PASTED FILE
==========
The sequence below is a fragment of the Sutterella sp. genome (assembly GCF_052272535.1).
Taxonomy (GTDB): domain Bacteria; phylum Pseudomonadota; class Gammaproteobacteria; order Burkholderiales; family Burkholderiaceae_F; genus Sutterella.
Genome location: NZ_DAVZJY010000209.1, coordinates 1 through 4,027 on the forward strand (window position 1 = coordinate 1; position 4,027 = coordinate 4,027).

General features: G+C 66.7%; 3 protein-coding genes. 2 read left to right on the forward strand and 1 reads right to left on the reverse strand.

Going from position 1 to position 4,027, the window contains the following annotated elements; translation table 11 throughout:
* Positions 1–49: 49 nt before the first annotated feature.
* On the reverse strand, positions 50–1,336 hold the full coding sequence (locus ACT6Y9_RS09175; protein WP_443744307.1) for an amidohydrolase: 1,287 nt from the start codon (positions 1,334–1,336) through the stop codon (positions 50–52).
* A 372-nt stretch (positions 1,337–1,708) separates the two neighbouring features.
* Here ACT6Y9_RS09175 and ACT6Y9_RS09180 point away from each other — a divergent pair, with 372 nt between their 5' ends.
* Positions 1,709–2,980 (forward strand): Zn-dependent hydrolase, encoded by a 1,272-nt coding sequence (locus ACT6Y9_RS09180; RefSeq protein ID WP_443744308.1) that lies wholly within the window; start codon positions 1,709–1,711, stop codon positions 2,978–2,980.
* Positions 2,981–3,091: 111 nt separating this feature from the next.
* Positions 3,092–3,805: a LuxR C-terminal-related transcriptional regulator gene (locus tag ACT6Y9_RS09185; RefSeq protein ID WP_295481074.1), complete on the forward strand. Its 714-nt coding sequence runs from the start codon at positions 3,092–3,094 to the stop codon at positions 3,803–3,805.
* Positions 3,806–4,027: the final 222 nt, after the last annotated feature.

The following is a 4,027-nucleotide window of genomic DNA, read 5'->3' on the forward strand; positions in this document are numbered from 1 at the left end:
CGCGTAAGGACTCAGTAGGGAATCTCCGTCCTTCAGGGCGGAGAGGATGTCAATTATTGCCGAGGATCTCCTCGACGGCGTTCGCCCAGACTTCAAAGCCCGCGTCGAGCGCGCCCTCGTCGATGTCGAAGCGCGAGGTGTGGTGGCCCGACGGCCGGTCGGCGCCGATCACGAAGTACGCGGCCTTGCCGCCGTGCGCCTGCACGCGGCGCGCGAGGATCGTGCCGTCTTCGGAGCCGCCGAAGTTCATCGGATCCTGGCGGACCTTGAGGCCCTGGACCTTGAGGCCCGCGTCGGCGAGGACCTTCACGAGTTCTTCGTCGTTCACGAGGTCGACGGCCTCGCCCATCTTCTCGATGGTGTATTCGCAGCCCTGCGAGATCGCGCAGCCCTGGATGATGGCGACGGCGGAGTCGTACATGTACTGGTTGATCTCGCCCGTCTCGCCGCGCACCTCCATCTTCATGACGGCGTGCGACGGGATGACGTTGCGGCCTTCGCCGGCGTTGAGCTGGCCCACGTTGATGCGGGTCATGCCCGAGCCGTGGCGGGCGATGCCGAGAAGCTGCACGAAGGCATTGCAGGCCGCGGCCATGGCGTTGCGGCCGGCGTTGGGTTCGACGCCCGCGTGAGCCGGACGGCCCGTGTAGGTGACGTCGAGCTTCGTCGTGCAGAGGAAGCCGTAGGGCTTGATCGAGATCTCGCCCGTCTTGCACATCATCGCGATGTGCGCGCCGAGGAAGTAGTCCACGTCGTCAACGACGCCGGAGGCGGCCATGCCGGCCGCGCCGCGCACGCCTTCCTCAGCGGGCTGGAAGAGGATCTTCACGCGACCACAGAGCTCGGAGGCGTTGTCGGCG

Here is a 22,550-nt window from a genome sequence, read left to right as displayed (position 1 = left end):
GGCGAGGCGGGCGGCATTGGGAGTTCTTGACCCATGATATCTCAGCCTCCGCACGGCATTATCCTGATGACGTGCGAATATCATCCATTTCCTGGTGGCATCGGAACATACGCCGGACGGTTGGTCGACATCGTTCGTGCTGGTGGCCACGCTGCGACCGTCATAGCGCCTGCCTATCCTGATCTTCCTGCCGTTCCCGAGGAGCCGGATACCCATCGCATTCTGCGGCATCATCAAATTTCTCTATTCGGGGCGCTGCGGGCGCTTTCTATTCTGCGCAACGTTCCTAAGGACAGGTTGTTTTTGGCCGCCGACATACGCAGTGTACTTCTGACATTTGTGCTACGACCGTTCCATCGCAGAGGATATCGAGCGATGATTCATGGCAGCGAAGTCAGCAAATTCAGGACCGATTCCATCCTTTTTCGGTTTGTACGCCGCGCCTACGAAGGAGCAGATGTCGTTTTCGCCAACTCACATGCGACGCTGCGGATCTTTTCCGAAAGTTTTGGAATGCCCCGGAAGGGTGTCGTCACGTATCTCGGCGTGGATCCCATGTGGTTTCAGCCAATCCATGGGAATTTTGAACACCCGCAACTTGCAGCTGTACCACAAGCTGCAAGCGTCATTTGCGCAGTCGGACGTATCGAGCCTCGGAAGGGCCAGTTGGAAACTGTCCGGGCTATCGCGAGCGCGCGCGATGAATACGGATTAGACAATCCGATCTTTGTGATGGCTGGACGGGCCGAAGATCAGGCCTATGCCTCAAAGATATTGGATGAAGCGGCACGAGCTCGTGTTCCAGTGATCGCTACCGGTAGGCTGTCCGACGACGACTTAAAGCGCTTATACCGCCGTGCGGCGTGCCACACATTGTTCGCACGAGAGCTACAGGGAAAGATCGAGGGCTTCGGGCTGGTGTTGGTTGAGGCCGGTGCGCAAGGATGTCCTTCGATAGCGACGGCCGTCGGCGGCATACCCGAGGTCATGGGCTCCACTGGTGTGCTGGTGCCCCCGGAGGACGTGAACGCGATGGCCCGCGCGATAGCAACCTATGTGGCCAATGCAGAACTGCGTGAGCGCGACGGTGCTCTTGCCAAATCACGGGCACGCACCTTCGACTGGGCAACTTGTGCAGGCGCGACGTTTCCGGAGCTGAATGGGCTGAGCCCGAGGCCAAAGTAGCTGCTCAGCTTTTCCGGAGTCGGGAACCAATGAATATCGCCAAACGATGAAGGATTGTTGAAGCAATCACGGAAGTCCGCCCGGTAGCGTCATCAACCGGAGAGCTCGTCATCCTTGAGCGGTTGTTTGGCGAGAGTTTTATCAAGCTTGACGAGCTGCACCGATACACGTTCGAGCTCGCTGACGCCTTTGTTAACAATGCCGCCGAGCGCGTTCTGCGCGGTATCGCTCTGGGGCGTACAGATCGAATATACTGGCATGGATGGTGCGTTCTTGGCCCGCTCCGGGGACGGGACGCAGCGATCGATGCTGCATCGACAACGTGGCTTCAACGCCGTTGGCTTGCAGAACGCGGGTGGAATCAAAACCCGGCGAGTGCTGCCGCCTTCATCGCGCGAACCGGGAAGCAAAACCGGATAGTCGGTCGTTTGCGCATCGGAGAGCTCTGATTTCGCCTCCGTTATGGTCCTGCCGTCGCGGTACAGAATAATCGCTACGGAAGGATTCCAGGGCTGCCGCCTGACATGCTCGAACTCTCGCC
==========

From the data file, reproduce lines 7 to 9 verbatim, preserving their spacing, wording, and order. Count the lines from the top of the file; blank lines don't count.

* On the reverse strand, positions 50–1,336 hold the full coding sequence (locus ACT6Y9_RS09175; protein WP_443744307.1) for an amidohydrolase: 1,287 nt from the start codon (positions 1,334–1,336) through the stop codon (positions 50–52).
* A 372-nt stretch (positions 1,337–1,708) separates the two neighbouring features.
* Here ACT6Y9_RS09175 and ACT6Y9_RS09180 point away from each other — a divergent pair, with 372 nt between their 5' ends.